The brightest-ever supernova isn’t a supernova at all, study finds

An object previously believed to have been the brightest supernova ever discovered has actually turned out to be a supermassive black hole that is consuming a star that wandered too close to it, according to a new study published earlier this week in the journal Nature Astronomy.

Originally discovered in May 2015 by the  All-Sky Automated Survey for SuperNovae (ASAS-SN), a network of telescopes in Hawaii and Chile that keeps watch for rapidly changing objects in the sky, the event was first thought to be a superluminous supernova, explained Science.

While a superluminous supernova occurs when a massive star collapses under its own gravity at the end of its life, ejecting a bright but short-lived ball of hot gas and dust before fading away, it turns out that the event known as ASASSN-15lh turned out to be something else entirely – a rare phenomenon called a tidal disruption event (TDE) – the authors of the new study reported.

In a TDE, a star wanders too close to the event horizon of a supermassive black hole and ends up being pulled apart by that black hole’s tidal forces, experiencing spaghettification (the horizontal compression and vertical stretching of an object), giving off a final flash, then fading away.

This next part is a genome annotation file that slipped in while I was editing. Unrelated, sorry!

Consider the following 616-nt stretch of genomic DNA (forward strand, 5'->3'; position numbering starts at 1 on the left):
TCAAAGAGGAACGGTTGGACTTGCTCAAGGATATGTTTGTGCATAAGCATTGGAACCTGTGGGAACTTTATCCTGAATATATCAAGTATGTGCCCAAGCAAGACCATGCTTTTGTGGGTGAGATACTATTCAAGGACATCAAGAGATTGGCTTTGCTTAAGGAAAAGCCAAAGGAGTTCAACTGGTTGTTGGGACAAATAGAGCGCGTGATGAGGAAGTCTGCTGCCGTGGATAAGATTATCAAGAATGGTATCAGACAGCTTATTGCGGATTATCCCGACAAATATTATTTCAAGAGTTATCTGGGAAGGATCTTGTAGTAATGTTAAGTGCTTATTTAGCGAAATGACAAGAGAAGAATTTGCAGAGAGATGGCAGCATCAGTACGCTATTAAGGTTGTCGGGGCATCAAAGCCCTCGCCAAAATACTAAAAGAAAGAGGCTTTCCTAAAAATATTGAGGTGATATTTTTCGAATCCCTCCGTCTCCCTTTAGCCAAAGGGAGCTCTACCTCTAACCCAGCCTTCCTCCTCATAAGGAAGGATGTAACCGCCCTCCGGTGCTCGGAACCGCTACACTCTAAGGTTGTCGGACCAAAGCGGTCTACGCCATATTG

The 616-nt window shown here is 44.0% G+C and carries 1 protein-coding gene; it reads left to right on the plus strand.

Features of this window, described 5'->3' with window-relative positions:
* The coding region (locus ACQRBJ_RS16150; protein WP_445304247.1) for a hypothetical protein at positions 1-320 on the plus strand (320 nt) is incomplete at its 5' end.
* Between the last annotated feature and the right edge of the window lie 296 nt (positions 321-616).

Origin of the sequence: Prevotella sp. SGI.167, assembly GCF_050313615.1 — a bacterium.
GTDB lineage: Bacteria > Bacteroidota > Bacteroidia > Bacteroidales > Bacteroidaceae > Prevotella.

Event would be just the 10th suspected TDE ever discovered

In the case of ASASSN-15lh, scientists monitoring the object discovered unusual behavior that tipped them off that it might not be a supernova after all, according to Ars Technica. Over a ten month span following its discovery, they found that its changing temperature over time, the fact that it was located in a distant galaxy, and other signs pointed towards spaghettification.

Based on the authors’ calculations, they determined (based on its proportional size to the galaxy in which it resides) that the star was being torn apart by a black hole more than 100 million times more massive than the Sun, and that the flash of light was created by shocks in the star’s material created by collisions involving said material, as well as heat caused by friction.

TDEs themselves are rare events: according to Science, only 10 are currently suspected to have occurred. But as lead author Giorgos Leloudas of the Weizmann Institute of Science in Rehovot, Israel, explained, the changes out output from ASASSN-15lh all appear to suggest a TDE.

In theory, a black hole as massive as this one should consume a nearby star whole, tearing it to pieces only after it passed through the event horizon. However, Leloudas’ team believes that the gravitational field around this particular black hole is different because it is rotating, allowing the TDE to be visible. If verified, this would be the first confirmed spinning black hole at the center of a quiescent galaxy, the journal noted.

However, as Leloudas told Ars Technica, “Even with all the collected data we cannot say with 100 percent certainty that the ASASSN-15lh event was a tidal disruption event.” However, the Weisman Institute astronomer added, “it is by far the most likely explanation” for ASASSN-15lh.


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